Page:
Image via Anduril.
Anduril, the Lord of the Rings-inspired defense company from Oculus-CEO-turned-weapons-tech-manufacturer Palmer Luckey, announced its newest product on Thursday: the Fury, a drone meant to fly alongside F-35 fighter jets and B-21 stealth bombers designed by a company that Anduril just acquired. The plan is for Anduril to marry Fury to its proprietary AI software. According to a recent interview with Luckey, the recent hype around ChatGPT and other chatbots powered by large language models has made both the Pentagon and politicians interested in AI-powered weapons systems. Even though the tech has been found wanting in numerous departments—it’s prone to making things up and, without safeguards, can perpetuate harms—it’s been good for his business.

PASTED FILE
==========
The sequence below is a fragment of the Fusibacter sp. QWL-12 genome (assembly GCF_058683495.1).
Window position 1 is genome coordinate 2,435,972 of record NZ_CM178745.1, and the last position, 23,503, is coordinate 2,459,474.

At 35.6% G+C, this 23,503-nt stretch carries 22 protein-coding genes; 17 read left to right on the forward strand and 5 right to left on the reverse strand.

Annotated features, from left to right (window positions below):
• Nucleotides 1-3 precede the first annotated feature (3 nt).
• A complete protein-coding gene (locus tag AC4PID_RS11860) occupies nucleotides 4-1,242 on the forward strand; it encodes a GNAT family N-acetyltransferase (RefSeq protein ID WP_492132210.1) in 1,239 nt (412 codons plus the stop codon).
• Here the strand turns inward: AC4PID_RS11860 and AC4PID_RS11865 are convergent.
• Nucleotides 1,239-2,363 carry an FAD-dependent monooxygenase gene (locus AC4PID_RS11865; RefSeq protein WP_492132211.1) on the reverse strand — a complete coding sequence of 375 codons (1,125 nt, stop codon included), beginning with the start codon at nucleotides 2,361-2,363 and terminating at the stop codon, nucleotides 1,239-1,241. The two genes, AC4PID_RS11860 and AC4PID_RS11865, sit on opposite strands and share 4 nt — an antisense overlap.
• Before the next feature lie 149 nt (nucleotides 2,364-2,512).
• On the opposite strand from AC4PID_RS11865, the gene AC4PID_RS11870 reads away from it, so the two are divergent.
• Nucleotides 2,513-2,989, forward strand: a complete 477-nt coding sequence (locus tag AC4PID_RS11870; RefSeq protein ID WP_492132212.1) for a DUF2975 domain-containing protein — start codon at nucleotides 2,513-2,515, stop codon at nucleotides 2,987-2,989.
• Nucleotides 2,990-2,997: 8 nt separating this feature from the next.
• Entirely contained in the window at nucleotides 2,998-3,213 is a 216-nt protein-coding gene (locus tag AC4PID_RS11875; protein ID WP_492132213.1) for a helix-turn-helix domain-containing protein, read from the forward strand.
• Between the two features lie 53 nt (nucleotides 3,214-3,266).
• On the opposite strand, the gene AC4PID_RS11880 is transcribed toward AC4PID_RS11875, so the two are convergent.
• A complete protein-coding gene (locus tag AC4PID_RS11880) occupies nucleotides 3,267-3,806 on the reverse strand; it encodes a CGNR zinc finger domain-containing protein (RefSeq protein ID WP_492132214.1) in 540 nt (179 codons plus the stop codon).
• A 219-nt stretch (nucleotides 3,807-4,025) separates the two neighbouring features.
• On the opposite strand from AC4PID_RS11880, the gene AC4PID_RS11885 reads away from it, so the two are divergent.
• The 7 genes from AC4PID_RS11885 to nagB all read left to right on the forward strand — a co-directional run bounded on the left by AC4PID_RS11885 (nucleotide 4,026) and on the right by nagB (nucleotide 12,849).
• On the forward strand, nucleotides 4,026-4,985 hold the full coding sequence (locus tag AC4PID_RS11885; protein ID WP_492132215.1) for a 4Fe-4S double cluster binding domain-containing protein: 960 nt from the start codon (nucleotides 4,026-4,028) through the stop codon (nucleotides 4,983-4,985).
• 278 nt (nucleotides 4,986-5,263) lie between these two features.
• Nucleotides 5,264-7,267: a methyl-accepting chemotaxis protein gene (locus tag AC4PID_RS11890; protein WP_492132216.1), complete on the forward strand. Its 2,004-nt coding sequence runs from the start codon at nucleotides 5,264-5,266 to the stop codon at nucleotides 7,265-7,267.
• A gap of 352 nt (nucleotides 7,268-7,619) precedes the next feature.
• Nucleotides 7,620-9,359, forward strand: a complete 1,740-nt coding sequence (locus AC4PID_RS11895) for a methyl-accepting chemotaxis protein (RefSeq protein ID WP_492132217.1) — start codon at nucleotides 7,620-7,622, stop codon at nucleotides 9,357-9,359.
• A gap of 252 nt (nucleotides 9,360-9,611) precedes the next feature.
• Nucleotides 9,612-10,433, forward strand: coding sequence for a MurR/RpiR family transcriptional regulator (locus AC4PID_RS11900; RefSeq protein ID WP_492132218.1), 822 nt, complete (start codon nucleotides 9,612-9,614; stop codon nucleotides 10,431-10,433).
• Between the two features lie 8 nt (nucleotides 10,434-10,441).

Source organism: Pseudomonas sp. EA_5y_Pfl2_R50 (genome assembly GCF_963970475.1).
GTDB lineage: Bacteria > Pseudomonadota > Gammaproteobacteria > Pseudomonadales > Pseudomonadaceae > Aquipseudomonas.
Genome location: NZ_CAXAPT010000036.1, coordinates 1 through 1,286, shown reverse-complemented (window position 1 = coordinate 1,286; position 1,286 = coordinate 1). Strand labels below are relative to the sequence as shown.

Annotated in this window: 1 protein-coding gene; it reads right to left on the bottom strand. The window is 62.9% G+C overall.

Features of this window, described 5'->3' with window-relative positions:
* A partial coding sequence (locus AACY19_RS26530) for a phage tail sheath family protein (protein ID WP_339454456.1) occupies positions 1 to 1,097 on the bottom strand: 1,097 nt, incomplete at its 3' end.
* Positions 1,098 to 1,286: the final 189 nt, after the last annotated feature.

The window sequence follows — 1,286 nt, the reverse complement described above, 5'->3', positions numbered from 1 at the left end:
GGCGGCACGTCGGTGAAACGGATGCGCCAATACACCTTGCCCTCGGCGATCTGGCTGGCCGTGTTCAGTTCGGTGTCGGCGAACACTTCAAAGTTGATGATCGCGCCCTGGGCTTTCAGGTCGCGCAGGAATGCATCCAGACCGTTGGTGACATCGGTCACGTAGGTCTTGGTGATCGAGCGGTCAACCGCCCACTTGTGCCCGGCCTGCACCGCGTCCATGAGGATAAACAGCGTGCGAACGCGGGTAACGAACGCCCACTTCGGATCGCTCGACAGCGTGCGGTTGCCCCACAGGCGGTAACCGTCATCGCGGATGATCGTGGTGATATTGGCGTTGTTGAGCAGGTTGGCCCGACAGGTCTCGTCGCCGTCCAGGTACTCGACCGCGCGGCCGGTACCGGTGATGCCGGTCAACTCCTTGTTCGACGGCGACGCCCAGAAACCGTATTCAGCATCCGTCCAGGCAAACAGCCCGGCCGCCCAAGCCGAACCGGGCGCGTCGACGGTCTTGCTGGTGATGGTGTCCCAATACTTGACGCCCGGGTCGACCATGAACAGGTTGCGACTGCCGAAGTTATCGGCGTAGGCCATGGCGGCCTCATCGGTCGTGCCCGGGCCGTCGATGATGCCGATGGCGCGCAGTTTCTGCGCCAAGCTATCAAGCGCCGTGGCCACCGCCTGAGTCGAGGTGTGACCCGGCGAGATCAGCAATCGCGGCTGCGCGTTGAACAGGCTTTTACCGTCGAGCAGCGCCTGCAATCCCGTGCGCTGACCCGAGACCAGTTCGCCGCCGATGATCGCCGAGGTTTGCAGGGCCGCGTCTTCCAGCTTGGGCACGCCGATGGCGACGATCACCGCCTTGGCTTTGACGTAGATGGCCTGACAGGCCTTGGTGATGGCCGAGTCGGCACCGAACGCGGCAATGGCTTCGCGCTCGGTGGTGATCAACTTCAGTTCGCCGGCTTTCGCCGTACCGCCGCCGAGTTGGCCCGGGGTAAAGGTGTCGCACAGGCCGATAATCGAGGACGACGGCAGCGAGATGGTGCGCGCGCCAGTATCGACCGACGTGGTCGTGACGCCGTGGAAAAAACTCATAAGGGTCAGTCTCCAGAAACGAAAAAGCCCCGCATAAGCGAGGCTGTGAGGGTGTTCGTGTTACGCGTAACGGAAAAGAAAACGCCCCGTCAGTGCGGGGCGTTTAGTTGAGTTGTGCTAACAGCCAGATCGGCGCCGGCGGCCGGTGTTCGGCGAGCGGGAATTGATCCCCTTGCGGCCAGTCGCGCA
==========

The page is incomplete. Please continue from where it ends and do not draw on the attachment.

“We are an AI company that has been around for six plus years, and now AI is super hot, and so everybody is talking to us in ways that they weren’t talking to us before,” Luckey told Breaking Defense this week, just before Fury’s debut. The CEO said that hype cycles around tech drive business. He would know: Luckey’s first breakout product was the Oculus Rift. He sold the company to Meta, then Facebook, in 2014 for $2 billion. He used that cash to bankroll Anduril.Anduril has been successful enough that it's been able to make several high profile acquisitions since its founding in 2017. North Carolina-based-based Blue Force Technologies invented the Fury. Anduril announced its purchase of the company on September 7 and then published the YouTube ad of the drone shortly after. It plans to integrate the drone into Lattice, its proprietary AI system.Anduril is focused on autonomous systems and has done a lot of business with the Department of Homeland Security. The goal is to create a kind of “digital border wall” along America’s southern border. Effectively this means placing a bunch of cameras near Texas towns near Mexico and using Lattice for threat recognition.Now Luckey is looking to sell the Pentagon lots of Fury drones that use the same basic Lattice AI to help America fight wars. AI weapons have been a hard sell for some politicians and generals, but Luckey said the hype around large language models like ChatGPT has changed some minds. “I will say that ChatGPT has probably been more helpful to Anduril with customers and politicians than any technology in the last 10 years,” Luckey said. “It’s not because ChatGPT is actually powering our products. It’s because all of a sudden, these people who never really understood AI, they never really understood autonomy at all—all of a sudden, you’ll have [a] congressman who will go and use ChatGPT and he’ll type some stuff in and he’s able to use it and he’s able to see that it does things that he never imagined a computer could do. And then when I see him next he says, ‘You know, I think I really understand what you guys were talking about with AI being a big deal, this seems like it’s gonna be really important.’ It sounds crazy, but it’s just been so true. There’s so many people in the Pentagon and on Capitol Hill who have had that come to Jesus moment just because of the hype cycle around ChatGPT, which I am very happy to leverage in getting them excited about the future.”With global tensions rising over Russia’s invasion of Ukraine and China’s desire to claim Taiwan, Luckey sees opportunity for Anduril as Silicon Valley cozies up to the idea of war. “Everyone who cares about Ukraine is also watching Taiwan, because they know that Taiwan going south is an actual existential threat to many of their investments,” he said. “And so I think you’re seeing a lot of hawkishness on the part of venture capitalists, that is largely tied to their investment in companies that cannot survive if Taiwan either shuts down temporarily their semiconductor industry, or permanently has it burned to the ground or something like that.”